Overwhelming air power, much of it off our carriers, removed the need for large stationary forces on land. Within three weeks after the campaign began, Special Ops were on the ground - going to the far corners of Afghanistan meeting with tribal leaders forming them into military units and leading them into combat. Small teams of Navy SEALS scoured the countryside, engaging enemy holdouts, designating targets by laser, and calling in precision air strikes from hundreds of miles away.

All of this represents a dramatic advance in our ability to engage and defeat an adversary. The Persian Gulf War showed the tremendous effect of precision-guided munitions. Yet that technology was the exception, making up only a small percentage of munitions fired. In Afghanistan, the majority of our munitions were precision-guided - making our strikes far deadlier for the enemy, and far less so for innocent civilians. In the Gulf War, air tasking orders with targeting assignments were written at headquarters in Saudi Arabia, then flown out to carriers and given to the pilots. This time, targeting assignments were transmitted directly to pilots by special forces near the targets themselves. In the Gulf War, naval expeditionary forces were part of a feint and the supporting attack. In Afghanistan, naval expeditionary forces opened the conventional ground war by establishing a forward-operating base 450 miles inland - more than twice the distance that previous military doctrine considered supportable.

The combination of advantages already seen in this conflict - precision power from the air, real-time intelligence, special forces, the long reach of Naval task forces, and close coordination with local forces - will only become more vital in future campaigns. The war on terror has accelerated changes in thinking and strategy that were already in the making. President Bush has often spoken of how America can keep the peace by redefining war on our terms. That means that our armed services must have every tool to answer any threat that forms against us. It means that any enemy conspiring to harm America or our friends must face a swift and certain and devastating response.

As we transform our military to meet the challenges of the new century, sea power will remain central to American strategy. Able to move freely around the world's oceans, our naval forces can project great power from over the horizon against targets both at sea and far inland. Our carrier groups allow the commander in chief to commit forces while retaining flexibility. With ships and submarines, often already in place around the globe, we can dispatch precision air strikes launch sea-based rockets and missiles deploy SEALS and Marine Air-Ground Task Forces by day or night, from close by or from a distance. The Navy and Marine team can do all of this, while fighting alongside the Army and Air Force to deliver the full measure of U.S. military capability.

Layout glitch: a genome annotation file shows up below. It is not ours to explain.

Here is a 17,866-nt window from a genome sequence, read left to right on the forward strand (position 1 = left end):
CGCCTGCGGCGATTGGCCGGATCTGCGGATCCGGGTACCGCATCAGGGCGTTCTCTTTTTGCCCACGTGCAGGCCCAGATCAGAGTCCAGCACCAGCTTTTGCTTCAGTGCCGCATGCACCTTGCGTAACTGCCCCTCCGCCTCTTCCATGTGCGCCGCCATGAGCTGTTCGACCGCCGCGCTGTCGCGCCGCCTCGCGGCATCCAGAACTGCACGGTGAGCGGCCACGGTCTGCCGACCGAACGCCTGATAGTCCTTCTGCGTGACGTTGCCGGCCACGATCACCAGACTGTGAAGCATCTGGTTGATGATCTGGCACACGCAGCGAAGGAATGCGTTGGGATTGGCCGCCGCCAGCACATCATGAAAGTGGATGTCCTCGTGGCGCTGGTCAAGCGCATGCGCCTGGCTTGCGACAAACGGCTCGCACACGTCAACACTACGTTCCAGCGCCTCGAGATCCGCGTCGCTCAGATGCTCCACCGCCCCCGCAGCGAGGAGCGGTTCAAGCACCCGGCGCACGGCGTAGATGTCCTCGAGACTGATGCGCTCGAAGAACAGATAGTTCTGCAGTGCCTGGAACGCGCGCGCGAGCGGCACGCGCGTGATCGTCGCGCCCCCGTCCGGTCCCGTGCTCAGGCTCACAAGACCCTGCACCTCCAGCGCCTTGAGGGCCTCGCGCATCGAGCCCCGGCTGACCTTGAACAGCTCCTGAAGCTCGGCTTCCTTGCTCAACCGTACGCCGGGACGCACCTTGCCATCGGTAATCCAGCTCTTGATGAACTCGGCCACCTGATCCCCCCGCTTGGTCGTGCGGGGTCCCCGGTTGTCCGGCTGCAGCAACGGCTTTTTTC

And we have found new ways to use our sea power. The carrier USS Kitty Hawk deployed for Operation Enduring Freedom, without most of her air wing, to serve as a staging platform for British and American special forces - thus creating a base invulnerable to the asymmetric threats posed by terrorists or by terror regimes. At the same time, sea power allows us to protect our interests overseas to provide a stabilizing presence and on short notice to deliver humanitarian relief. In your careers, Naval operations will be every bit as important, if not more so, than they were in the last century.

You are the first class in more than a generation to leave this Academy in a time of war. As all Americans now understand, this struggle is proceeding on different fronts, engaging the economic, diplomatic, intelligence, and military resources of the United States. There will be times of full and sustained action, as in Afghanistan. There will be quieter times, when success comes without need of military force. But at all times, at every turn, we will press on, because the stakes could not be greater. Deliverable weapons of mass destruction in the hands of terrorists would expose this nation and the civilized world to the worst of horrors. And we will not allow it. We will not live at the mercy of terrorists or terror regimes.

Every service assignment you have chosen - from Submarine Warfare to Marine Infantry - has been needed in this conflict, and will be needed again. Remember the words of Admiral King that you have passed by every day in your time here: "The way to victory is long. The going will be hard We will win through in time." I am certain that each of you will carry that confident spirit with you throughout your career. And you can be certain that wherever you are sent, you will have from your commander in chief consistent orders, clear direction, and every ounce of support required for the missions ahead.

In the careers that await you, the United States of America will count on your knowledge, your energy, and your great professional skill. Above all, we will rely on your character, tested and shaped in your four years together by the bay. Your country has high expectations for you. And you will be equal to them - because you are the ones who have marched along Stribling Walk and stood watch in Bancroft Hall and now direct your lives by the traditions of Leahy, Lejeune, Nimitz, Dewey, and Halsey.

You leave here today with your two commissions - to God and to country. You leave rightfully proud and well prepared. And I leave here today knowing that you will bring credit to your uniform, to this great Academy, and to the nation we are all privileged to serve. To each man and woman in the class of 2002: Good luck and Godspeed.

Thank you very much.

Richard B. Cheney, The Vice President's Remarks at the United States Naval Academy Commencement Online by Gerhard Peters and John T. Woolley, The American Presidency Project